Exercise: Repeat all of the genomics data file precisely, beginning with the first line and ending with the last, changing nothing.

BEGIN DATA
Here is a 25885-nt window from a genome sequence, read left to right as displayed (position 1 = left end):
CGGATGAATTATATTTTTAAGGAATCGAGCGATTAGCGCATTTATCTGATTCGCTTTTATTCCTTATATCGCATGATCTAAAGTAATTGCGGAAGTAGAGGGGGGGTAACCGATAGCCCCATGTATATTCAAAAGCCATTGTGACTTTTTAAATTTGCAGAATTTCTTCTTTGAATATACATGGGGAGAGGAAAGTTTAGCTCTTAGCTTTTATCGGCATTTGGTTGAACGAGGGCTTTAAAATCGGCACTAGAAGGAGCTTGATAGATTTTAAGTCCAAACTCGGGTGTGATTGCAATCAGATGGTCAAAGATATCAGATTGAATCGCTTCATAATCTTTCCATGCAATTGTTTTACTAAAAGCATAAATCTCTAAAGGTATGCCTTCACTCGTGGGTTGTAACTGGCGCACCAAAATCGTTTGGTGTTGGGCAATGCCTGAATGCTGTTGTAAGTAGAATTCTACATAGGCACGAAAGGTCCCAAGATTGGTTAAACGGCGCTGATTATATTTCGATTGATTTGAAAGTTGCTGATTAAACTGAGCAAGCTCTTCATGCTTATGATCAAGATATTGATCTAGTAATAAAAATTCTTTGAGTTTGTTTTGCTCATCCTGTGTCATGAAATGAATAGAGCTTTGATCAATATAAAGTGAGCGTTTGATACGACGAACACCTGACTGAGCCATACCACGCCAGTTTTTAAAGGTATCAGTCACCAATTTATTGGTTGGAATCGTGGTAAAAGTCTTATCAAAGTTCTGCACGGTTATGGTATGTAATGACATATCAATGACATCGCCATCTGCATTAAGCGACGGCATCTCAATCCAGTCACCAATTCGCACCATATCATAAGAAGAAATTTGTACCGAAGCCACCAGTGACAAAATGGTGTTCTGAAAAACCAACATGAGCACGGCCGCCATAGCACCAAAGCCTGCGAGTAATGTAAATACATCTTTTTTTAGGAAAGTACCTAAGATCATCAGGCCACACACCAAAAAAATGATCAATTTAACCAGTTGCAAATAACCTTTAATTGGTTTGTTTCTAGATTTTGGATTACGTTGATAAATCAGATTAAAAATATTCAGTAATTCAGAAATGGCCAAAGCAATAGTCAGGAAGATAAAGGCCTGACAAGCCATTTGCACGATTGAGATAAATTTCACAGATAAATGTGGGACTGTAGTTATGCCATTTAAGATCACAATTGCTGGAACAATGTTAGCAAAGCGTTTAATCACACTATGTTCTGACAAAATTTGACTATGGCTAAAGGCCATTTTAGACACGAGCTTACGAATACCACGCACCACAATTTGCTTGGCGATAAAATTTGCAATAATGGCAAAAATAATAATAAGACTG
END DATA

Here is a 25885-nt window from a genome sequence, read left to right as displayed (position 1 = left end):
CGGATGAATTATATTTTTAAGGAATCGAGCGATTAGCGCATTTATCTGATTCGCTTTTATTCCTTATATCGCATGATCTAAAGTAATTGCGGAAGTAGAGGGGGGGTAACCGATAGCCCCATGTATATTCAAAAGCCATTGTGACTTTTTAAATTTGCAGAATTTCTTCTTTGAATATACATGGGGAGAGGAAAGTTTAGCTCTTAGCTTTTATCGGCATTTGGTTGAACGAGGGCTTTAAAATCGGCACTAGAAGGAGCTTGATAGATTTTAAGTCCAAACTCGGGTGTGATTGCAATCAGATGGTCAAAGATATCAGATTGAATCGCTTCATAATCTTTCCATGCAATTGTTTTACTAAAAGCATAAATCTCTAAAGGTATGCCTTCACTCGTGGGTTGTAACTGGCGCACCAAAATCGTTTGGTGTTGGGCAATGCCTGAATGCTGTTGTAAGTAGAATTCTACATAGGCACGAAAGGTCCCAAGATTGGTTAAACGGCGCTGATTATATTTCGATTGATTTGAAAGTTGCTGATTAAACTGAGCAAGCTCTTCATGCTTATGATCAAGATATTGATCTAGTAATAAAAATTCTTTGAGTTTGTTTTGCTCATCCTGTGTCATGAAATGAATAGAGCTTTGATCAATATAAAGTGAGCGTTTGATACGACGAACACCTGACTGAGCCATACCACGCCAGTTTTTAAAGGTATCAGTCACCAATTTATTGGTTGGAATCGTGGTAAAAGTCTTATCAAAGTTCTGCACGGTTATGGTATGTAATGACATATCAATGACATCGCCATCTGCATTAAGCGACGGCATCTCAATCCAGTCACCAATTCGCACCATATCATAAGAAGAAATTTGTACCGAAGCCACCAGTGACAAAATGGTGTTCTGAAAAACCAACATGAGCACGGCCGCCATAGCACCAAAGCCTGCGAGTAATGTAAATACATCTTTTTTTAGGAAAGTACCTAAGATCATCAGGCCACACACCAAAAAAATGATCAATTTAACCAGTTGCAAATAACCTTTAATTGGTTTGTTTCTAGATTTTGGATTACGTTGATAAATCAGATTAAAAATATTCAGTAATTCAGAAATGGCCAAAGCAATAGTCAGGAAGATAAAGGCCTGACAAGCCATTTGCACGATTGAGATAAATTTCACAGATAAATGTGGGACTGTAGTTATGCCATTTAAGATCACAATTGCTGGAACAATGTTAGCAAAGCGTTTAATCACACTATGTTCTGACAAAATTTGACTATGGCTAAAGGCCATTTTAGACACGAGCTTACGAATACCACGCACCACAATTTGCTTGGCGATAAAATTTGCAATAATGGCAAAAATAATAATAAGACTG